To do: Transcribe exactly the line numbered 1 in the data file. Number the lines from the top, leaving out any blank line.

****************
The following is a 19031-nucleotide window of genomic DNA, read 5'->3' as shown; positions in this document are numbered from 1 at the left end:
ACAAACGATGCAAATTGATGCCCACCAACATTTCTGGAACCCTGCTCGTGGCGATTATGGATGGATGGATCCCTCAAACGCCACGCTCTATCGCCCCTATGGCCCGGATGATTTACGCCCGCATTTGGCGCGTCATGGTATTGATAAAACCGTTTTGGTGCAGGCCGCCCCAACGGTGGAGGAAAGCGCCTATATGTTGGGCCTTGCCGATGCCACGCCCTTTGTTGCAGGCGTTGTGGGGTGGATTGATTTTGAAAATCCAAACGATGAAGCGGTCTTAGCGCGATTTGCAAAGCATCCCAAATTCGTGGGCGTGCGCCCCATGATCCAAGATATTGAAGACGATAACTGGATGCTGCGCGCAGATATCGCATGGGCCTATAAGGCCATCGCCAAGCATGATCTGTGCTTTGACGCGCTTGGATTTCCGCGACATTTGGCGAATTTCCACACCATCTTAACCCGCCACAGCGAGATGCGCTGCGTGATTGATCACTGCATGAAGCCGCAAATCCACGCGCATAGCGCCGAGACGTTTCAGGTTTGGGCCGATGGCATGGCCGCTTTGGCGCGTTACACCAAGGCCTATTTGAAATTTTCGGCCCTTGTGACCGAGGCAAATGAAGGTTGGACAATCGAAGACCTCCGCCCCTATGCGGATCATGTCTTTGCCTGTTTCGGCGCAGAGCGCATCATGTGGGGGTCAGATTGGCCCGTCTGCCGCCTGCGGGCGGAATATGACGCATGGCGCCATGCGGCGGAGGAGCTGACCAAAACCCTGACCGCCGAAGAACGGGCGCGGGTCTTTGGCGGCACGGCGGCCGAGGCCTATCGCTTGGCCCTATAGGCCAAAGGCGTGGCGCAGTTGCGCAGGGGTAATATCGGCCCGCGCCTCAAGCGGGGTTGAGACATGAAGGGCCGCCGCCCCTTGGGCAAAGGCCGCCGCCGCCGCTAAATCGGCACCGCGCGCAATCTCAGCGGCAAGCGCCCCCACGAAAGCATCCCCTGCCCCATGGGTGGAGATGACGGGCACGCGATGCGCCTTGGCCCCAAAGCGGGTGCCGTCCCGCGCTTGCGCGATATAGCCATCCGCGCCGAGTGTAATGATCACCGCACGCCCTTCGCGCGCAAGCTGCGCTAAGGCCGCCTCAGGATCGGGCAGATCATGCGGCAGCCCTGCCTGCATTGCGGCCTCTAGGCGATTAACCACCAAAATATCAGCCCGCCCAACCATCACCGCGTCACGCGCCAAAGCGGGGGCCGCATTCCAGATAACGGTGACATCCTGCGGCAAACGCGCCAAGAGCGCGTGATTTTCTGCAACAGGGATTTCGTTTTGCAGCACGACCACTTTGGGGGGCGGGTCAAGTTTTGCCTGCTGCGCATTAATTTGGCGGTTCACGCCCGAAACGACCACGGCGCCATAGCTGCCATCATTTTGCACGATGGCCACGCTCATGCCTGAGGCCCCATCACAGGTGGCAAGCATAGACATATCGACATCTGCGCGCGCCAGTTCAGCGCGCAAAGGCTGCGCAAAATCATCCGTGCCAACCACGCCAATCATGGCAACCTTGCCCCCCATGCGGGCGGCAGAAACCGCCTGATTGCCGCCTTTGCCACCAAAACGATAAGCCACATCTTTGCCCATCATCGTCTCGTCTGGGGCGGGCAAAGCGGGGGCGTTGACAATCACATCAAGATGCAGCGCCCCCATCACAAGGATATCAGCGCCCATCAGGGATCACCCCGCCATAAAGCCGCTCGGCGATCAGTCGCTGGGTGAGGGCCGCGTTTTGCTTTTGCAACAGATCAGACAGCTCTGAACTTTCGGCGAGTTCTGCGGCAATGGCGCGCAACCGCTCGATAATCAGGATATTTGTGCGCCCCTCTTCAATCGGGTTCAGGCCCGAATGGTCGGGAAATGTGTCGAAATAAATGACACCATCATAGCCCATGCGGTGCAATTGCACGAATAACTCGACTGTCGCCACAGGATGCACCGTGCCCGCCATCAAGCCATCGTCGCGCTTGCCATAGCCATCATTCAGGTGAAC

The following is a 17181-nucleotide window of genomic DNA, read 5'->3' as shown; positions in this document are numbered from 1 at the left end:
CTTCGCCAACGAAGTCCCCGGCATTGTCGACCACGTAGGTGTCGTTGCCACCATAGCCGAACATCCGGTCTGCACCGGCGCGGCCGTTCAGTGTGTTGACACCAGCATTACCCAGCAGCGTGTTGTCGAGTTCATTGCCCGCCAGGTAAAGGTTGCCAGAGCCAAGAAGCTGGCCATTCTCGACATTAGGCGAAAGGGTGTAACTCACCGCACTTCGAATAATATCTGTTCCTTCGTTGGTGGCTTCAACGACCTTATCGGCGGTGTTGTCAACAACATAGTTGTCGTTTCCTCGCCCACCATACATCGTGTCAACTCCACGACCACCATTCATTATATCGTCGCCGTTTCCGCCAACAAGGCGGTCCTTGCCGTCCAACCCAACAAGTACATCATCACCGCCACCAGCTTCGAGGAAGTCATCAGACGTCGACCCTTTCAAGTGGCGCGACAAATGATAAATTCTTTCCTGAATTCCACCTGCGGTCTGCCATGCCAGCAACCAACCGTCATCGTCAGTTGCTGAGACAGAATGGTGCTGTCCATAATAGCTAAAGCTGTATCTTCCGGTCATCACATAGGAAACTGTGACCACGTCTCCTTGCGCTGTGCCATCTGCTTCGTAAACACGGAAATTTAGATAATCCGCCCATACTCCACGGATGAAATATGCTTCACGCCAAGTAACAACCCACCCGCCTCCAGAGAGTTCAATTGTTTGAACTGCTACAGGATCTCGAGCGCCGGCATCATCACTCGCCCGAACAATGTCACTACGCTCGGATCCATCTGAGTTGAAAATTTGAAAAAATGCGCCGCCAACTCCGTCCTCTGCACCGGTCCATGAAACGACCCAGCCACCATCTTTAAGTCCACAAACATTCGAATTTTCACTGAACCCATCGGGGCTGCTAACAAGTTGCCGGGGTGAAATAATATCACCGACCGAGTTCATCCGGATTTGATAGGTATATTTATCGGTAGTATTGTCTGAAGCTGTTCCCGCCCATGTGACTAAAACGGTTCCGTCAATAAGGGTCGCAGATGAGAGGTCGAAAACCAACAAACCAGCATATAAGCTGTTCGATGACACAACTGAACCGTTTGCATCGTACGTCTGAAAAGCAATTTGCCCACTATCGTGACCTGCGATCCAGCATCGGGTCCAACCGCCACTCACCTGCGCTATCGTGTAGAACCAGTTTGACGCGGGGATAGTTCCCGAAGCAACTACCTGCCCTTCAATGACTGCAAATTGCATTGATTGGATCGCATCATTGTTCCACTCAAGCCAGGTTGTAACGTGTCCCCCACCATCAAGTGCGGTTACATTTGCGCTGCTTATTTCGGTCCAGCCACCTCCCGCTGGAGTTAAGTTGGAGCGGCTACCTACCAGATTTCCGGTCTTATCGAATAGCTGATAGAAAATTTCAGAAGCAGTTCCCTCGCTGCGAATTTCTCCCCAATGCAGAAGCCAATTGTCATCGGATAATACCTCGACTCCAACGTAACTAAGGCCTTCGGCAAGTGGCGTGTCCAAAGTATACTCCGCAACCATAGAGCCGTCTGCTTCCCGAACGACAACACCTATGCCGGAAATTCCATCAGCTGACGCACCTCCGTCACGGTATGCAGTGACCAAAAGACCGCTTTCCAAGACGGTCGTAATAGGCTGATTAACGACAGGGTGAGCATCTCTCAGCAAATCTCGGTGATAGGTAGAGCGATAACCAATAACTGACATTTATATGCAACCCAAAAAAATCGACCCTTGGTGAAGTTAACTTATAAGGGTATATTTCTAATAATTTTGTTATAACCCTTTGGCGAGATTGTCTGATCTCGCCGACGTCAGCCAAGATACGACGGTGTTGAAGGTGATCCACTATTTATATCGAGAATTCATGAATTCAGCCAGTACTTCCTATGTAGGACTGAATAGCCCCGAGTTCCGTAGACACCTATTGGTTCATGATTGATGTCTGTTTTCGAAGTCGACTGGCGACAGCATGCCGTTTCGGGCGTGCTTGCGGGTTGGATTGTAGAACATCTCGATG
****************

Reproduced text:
The following is a 19031-nucleotide window of genomic DNA, read 5'->3' as shown; positions in this document are numbered from 1 at the left end: